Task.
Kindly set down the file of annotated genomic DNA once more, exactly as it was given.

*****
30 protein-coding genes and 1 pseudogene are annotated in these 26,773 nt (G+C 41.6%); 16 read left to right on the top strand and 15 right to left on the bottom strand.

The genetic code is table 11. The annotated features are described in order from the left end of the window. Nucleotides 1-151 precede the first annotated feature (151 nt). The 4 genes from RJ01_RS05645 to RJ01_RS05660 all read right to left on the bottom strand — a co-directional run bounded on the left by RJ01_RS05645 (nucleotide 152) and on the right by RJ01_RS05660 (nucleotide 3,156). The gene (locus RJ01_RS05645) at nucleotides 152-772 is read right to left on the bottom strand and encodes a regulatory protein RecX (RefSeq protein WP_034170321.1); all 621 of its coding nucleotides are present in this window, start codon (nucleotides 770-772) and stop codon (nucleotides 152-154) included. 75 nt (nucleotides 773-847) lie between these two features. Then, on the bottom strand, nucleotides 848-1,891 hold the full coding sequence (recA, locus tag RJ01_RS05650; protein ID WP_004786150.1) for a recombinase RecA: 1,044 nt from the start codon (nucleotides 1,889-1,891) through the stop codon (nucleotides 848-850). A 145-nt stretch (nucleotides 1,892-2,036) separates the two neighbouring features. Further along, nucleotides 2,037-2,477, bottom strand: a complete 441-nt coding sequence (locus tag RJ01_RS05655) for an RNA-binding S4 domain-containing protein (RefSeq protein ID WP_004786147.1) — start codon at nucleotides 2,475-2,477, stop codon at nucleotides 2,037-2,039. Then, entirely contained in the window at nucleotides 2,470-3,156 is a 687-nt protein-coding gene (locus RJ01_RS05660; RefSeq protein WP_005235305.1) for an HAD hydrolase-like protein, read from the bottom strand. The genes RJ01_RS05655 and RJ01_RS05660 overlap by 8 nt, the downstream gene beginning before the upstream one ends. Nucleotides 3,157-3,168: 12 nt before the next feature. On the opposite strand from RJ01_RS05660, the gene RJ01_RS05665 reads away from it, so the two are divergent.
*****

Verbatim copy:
30 protein-coding genes and 1 pseudogene are annotated in these 26,773 nt (G+C 41.6%); 16 read left to right on the top strand and 15 right to left on the bottom strand.

The genetic code is table 11. The annotated features are described in order from the left end of the window. Nucleotides 1-151 precede the first annotated feature (151 nt). The 4 genes from RJ01_RS05645 to RJ01_RS05660 all read right to left on the bottom strand — a co-directional run bounded on the left by RJ01_RS05645 (nucleotide 152) and on the right by RJ01_RS05660 (nucleotide 3,156). The gene (locus RJ01_RS05645) at nucleotides 152-772 is read right to left on the bottom strand and encodes a regulatory protein RecX (RefSeq protein WP_034170321.1); all 621 of its coding nucleotides are present in this window, start codon (nucleotides 770-772) and stop codon (nucleotides 152-154) included. 75 nt (nucleotides 773-847) lie between these two features. Then, on the bottom strand, nucleotides 848-1,891 hold the full coding sequence (recA, locus tag RJ01_RS05650; protein ID WP_004786150.1) for a recombinase RecA: 1,044 nt from the start codon (nucleotides 1,889-1,891) through the stop codon (nucleotides 848-850). A 145-nt stretch (nucleotides 1,892-2,036) separates the two neighbouring features. Further along, nucleotides 2,037-2,477, bottom strand: a complete 441-nt coding sequence (locus tag RJ01_RS05655) for an RNA-binding S4 domain-containing protein (RefSeq protein ID WP_004786147.1) — start codon at nucleotides 2,475-2,477, stop codon at nucleotides 2,037-2,039. Then, entirely contained in the window at nucleotides 2,470-3,156 is a 687-nt protein-coding gene (locus RJ01_RS05660; RefSeq protein WP_005235305.1) for an HAD hydrolase-like protein, read from the bottom strand. The genes RJ01_RS05655 and RJ01_RS05660 overlap by 8 nt, the downstream gene beginning before the upstream one ends. Nucleotides 3,157-3,168: 12 nt before the next feature. On the opposite strand from RJ01_RS05660, the gene RJ01_RS05665 reads away from it, so the two are divergent.